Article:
Magazine article Marketing

Jeremy Lee on Media: Robbing Peter to Pay Paul?

Magazine article Marketing

Jeremy Lee on Media: Robbing Peter to Pay Paul?

Article excerpt

News International's introduction of paywalls highlights publishers' dilemma over the funding gap.

Magazine and newspaper publishers have for years been wrestling with the problem of how to profit from online content when there are so many free alternatives available, while also managing to avoid confronting it; so it was inevitable that the industry's one big beast, Rupert Murdoch, would end up being the person to take decisive action.

It's also very rare that Murdoch makes a complete howler, so News International's gamble on introducing paywalls later this month for access to The Times and Sunday Times websites should be taken seriously.

Nonetheless, it also generates an array of questions; one wonders, for example, whether the strategy (or, indeed, the pricing points at pounds 1 a day or pounds 2 a week) have been clearly thought through - something that is probably causing even the most sure-footed NI executives some sleepless nights.

Equally, by deciding to remove the content of both The Times and Sunday Times from search services such as Google News, NI risks them disappearing from the national debate altogether.

Bearing in mind these known unknowns and unknown unknowns, one wonders whether there isn't a Plan B in place, in case the titles have to make a tactical withdrawal.

The editor of The Sunday Times, John Witherow, has acknowledged that the vast majority of the current users of the two websites, who hitherto enjoyed free access to all their content, will be unlikely to pay.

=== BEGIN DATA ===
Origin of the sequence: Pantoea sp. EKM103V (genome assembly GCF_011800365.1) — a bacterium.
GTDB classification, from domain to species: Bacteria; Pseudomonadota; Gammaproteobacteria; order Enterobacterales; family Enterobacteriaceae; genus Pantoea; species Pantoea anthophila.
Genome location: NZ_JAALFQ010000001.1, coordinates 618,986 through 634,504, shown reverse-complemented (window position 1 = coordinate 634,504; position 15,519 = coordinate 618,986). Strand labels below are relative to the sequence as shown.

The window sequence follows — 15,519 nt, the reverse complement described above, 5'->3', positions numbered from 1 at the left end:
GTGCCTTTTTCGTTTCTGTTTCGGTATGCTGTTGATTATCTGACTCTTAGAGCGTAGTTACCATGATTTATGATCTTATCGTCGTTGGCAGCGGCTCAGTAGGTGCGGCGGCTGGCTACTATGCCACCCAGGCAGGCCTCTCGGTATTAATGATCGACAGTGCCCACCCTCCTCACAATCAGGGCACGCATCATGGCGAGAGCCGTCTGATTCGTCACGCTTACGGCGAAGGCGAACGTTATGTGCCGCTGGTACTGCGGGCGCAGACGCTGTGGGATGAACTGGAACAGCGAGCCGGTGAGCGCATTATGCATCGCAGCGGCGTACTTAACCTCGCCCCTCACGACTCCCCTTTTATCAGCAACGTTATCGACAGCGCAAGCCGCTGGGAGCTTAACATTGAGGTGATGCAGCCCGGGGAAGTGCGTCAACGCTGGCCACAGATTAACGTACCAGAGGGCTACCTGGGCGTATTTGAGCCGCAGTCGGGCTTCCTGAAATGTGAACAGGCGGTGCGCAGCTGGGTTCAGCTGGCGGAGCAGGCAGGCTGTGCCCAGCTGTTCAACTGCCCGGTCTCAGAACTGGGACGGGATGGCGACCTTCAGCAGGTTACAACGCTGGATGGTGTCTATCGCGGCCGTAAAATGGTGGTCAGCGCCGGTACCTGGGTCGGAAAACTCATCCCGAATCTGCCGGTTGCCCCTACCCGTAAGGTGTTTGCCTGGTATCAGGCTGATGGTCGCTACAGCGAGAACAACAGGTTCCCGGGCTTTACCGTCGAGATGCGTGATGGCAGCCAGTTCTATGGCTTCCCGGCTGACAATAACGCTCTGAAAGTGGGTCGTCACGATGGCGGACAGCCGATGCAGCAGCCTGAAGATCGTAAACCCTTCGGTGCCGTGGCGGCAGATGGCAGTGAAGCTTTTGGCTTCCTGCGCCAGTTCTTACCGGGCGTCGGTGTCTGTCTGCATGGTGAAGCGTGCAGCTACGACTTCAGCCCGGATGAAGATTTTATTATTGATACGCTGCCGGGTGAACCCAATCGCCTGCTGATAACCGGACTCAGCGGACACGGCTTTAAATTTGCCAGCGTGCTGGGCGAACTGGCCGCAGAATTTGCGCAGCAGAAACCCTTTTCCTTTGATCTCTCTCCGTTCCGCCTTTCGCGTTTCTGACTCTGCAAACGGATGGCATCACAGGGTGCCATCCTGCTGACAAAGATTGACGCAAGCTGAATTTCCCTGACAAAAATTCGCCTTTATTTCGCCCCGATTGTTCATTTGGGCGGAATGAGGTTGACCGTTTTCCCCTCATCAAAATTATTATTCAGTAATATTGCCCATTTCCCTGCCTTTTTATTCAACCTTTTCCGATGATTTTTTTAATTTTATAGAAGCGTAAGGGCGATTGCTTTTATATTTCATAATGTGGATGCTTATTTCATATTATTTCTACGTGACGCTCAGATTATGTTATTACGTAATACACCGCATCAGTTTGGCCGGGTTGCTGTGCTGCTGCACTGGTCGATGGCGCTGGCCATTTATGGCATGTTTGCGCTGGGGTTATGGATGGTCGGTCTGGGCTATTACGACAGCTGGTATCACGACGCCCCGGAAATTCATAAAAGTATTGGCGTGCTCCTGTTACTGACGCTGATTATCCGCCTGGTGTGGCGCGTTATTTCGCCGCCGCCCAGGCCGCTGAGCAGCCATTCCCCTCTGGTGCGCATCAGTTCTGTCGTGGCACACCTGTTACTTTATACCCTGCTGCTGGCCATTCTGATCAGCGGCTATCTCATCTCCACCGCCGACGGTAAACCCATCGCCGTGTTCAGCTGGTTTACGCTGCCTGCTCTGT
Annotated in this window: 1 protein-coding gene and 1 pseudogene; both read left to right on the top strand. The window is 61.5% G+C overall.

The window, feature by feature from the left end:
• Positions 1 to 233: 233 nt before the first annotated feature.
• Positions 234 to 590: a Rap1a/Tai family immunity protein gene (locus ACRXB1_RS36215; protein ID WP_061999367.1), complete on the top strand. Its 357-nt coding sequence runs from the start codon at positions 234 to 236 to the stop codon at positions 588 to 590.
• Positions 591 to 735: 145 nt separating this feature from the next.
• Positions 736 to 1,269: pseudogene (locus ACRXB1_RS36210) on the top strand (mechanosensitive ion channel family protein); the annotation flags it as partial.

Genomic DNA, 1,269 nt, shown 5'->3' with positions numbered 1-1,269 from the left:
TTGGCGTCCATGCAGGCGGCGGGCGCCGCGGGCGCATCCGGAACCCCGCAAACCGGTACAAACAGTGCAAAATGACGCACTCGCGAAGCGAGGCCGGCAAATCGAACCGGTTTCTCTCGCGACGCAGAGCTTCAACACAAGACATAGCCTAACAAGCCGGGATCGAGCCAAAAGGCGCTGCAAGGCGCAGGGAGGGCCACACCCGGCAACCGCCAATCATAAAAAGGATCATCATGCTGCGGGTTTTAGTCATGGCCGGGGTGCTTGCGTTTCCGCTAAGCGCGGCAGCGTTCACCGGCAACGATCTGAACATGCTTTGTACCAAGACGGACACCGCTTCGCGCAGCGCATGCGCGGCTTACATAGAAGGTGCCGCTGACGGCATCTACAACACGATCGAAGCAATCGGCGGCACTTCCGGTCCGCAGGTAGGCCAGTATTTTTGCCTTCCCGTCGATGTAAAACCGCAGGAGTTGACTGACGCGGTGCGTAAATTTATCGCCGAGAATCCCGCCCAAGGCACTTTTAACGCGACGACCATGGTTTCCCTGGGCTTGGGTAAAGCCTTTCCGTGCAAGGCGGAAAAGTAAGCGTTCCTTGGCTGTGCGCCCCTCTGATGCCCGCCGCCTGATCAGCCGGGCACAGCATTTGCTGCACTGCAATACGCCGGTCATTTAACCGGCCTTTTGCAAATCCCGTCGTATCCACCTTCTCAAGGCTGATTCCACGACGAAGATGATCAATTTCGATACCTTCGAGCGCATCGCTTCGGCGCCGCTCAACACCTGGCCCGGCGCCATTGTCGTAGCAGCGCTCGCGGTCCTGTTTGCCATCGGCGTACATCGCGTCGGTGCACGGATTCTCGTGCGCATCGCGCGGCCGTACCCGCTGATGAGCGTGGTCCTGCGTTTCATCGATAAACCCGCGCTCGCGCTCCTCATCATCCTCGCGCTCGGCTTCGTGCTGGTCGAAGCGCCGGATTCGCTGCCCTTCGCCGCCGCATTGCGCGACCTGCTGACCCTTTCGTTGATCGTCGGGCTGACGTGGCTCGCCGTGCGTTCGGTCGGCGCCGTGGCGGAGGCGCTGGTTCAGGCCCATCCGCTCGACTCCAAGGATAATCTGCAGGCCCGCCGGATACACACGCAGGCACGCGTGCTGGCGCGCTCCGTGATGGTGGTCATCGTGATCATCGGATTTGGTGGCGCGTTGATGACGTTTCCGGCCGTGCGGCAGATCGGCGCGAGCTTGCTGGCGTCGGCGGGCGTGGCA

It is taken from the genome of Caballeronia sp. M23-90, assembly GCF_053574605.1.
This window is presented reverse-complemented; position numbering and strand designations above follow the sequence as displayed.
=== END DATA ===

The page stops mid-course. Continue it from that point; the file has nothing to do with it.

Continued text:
One doomsday scenario suggests that more than 90% of users could well migrate elsewhere; it is unclear whether the numbers add up between its paying subscribers and the amount it can charge for advertising to a much smaller user base. Whether advertisers will be attracted to - or media agencies bother buying into - a tiny core of dedicated readers will become evident over a relatively short period of time.

Of course, the principle that quality journalism has a cost, and therefore a value, is a laudable one. Moreover, there is little doubt that the ubiquity of free online news has damaged media brands and their business models. However, squeezing this particular genie back in its bottle might be a task that even Murdoch will struggle to achieve.

The alternative approach, and one The Guardian is doggedly pursuing, also seems hopelessly optimistic and involves a funding gap - in this case, between paying for the creation of content and its subsequent free distribution coming from an increase in digital advertising revenue This 'stick your head in the sand and hope for the best' line sounds simple enough, but its simplicity is its downfall. …

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